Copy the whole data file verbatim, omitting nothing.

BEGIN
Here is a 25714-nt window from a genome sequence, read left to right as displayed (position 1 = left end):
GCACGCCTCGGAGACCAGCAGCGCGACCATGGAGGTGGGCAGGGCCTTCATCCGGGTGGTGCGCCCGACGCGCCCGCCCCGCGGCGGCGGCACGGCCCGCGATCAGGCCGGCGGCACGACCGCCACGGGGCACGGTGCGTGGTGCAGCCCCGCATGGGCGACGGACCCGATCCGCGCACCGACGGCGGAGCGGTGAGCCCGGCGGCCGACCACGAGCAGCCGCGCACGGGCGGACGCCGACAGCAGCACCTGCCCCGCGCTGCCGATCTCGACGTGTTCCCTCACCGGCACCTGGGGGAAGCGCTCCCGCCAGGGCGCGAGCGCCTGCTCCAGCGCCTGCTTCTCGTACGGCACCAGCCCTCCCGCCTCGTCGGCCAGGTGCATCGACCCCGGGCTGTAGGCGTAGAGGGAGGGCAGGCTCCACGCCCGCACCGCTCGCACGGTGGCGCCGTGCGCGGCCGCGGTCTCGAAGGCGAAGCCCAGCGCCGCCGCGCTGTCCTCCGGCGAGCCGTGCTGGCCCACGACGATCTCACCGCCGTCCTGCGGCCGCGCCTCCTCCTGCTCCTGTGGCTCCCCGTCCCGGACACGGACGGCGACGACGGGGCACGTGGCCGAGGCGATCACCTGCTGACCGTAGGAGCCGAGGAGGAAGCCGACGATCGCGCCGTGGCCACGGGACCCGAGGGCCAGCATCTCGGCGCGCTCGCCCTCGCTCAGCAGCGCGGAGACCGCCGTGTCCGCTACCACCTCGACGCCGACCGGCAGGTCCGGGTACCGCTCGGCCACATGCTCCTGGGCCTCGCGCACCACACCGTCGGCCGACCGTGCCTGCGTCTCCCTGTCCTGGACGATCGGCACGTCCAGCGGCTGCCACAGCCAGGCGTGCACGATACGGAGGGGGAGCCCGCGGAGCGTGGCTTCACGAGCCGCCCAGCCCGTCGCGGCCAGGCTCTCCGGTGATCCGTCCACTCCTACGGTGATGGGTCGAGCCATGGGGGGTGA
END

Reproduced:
Here is a 25714-nt window from a genome sequence, read left to right as displayed (position 1 = left end):
GCACGCCTCGGAGACCAGCAGCGCGACCATGGAGGTGGGCAGGGCCTTCATCCGGGTGGTGCGCCCGACGCGCCCGCCCCGCGGCGGCGGCACGGCCCGCGATCAGGCCGGCGGCACGACCGCCACGGGGCACGGTGCGTGGTGCAGCCCCGCATGGGCGACGGACCCGATCCGCGCACCGACGGCGGAGCGGTGAGCCCGGCGGCCGACCACGAGCAGCCGCGCACGGGCGGACGCCGACAGCAGCACCTGCCCCGCGCTGCCGATCTCGACGTGTTCCCTCACCGGCACCTGGGGGAAGCGCTCCCGCCAGGGCGCGAGCGCCTGCTCCAGCGCCTGCTTCTCGTACGGCACCAGCCCTCCCGCCTCGTCGGCCAGGTGCATCGACCCCGGGCTGTAGGCGTAGAGGGAGGGCAGGCTCCACGCCCGCACCGCTCGCACGGTGGCGCCGTGCGCGGCCGCGGTCTCGAAGGCGAAGCCCAGCGCCGCCGCGCTGTCCTCCGGCGAGCCGTGCTGGCCCACGACGATCTCACCGCCGTCCTGCGGCCGCGCCTCCTCCTGCTCCTGTGGCTCCCCGTCCCGGACACGGACGGCGACGACGGGGCACGTGGCCGAGGCGATCACCTGCTGACCGTAGGAGCCGAGGAGGAAGCCGACGATCGCGCCGTGGCCACGGGACCCGAGGGCCAGCATCTCGGCGCGCTCGCCCTCGCTCAGCAGCGCGGAGACCGCCGTGTCCGCTACCACCTCGACGCCGACCGGCAGGTCCGGGTACCGCTCGGCCACATGCTCCTGGGCCTCGCGCACCACACCGTCGGCCGACCGTGCCTGCGTCTCCCTGTCCTGGACGATCGGCACGTCCAGCGGCTGCCACAGCCAGGCGTGCACGATACGGAGGGGGAGCCCGCGGAGCGTGGCTTCACGAGCCGCCCAGCCCGTCGCGGCCAGGCTCTCCGGTGATCCGTCCACTCCTACGGTGATGGGTCGAGCCATGGGGGGTGA